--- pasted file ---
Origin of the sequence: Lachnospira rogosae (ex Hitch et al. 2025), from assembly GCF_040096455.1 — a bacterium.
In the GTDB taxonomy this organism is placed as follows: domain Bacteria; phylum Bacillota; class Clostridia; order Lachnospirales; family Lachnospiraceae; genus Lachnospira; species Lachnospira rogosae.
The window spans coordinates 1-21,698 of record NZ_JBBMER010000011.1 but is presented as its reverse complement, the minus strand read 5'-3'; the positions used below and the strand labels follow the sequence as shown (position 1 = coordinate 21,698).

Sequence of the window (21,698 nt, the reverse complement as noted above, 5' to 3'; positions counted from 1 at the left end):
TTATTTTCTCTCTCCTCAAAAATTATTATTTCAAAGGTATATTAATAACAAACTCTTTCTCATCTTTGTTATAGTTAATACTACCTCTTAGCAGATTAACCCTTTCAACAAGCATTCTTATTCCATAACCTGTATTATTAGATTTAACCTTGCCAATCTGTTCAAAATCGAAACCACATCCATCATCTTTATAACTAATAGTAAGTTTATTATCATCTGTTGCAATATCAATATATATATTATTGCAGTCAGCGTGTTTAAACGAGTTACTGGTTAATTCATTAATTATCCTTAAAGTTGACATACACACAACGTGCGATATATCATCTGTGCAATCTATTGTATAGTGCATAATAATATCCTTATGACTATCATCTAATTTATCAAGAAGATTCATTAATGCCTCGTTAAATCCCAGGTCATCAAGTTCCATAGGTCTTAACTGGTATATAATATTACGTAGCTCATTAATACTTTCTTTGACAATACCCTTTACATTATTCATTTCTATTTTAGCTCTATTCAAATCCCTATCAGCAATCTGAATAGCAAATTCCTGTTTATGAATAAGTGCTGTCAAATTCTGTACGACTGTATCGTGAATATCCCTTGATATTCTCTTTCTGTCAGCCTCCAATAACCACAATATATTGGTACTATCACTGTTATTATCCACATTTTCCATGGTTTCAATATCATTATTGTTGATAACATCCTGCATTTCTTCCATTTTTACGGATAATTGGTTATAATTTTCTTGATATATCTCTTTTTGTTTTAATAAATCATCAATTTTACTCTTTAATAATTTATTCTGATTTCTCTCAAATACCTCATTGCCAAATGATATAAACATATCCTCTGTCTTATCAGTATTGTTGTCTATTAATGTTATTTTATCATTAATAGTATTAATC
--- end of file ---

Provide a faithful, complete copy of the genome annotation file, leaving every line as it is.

Origin of the sequence: Lachnospira rogosae (ex Hitch et al. 2025), from assembly GCF_040096455.1 — a bacterium.
In the GTDB taxonomy this organism is placed as follows: domain Bacteria; phylum Bacillota; class Clostridia; order Lachnospirales; family Lachnospiraceae; genus Lachnospira; species Lachnospira rogosae.
The window spans coordinates 1-21,698 of record NZ_JBBMER010000011.1 but is presented as its reverse complement, the minus strand read 5'-3'; the positions used below and the strand labels follow the sequence as shown (position 1 = coordinate 21,698).

Sequence of the window (21,698 nt, the reverse complement as noted above, 5' to 3'; positions counted from 1 at the left end):
TTATTTTCTCTCTCCTCAAAAATTATTATTTCAAAGGTATATTAATAACAAACTCTTTCTCATCTTTGTTATAGTTAATACTACCTCTTAGCAGATTAACCCTTTCAACAAGCATTCTTATTCCATAACCTGTATTATTAGATTTAACCTTGCCAATCTGTTCAAAATCGAAACCACATCCATCATCTTTATAACTAATAGTAAGTTTATTATCATCTGTTGCAATATCAATATATATATTATTGCAGTCAGCGTGTTTAAACGAGTTACTGGTTAATTCATTAATTATCCTTAAAGTTGACATACACACAACGTGCGATATATCATCTGTGCAATCTATTGTATAGTGCATAATAATATCCTTATGACTATCATCTAATTTATCAAGAAGATTCATTAATGCCTCGTTAAATCCCAGGTCATCAAGTTCCATAGGTCTTAACTGGTATATAATATTACGTAGCTCATTAATACTTTCTTTGACAATACCCTTTACATTATTCATTTCTATTTTAGCTCTATTCAAATCCCTATCAGCAATCTGAATAGCAAATTCCTGTTTATGAATAAGTGCTGTCAAATTCTGTACGACTGTATCGTGAATATCCCTTGATATTCTCTTTCTGTCAGCCTCCAATAACCACAATATATTGGTACTATCACTGTTATTATCCACATTTTCCATGGTTTCAATATCATTATTGTTGATAACATCCTGCATTTCTTCCATTTTTACGGATAATTGGTTATAATTTTCTTGATATATCTCTTTTTGTTTTAATAAATCATCAATTTTACTCTTTAATAATTTATTCTGATTTCTCTCAAATACCTCATTGCCAAATGATATAAACATATCCTCTGTCTTATCAGTATTGTTGTCTATTAATGTTATTTTATCATTAATAGTATTAATC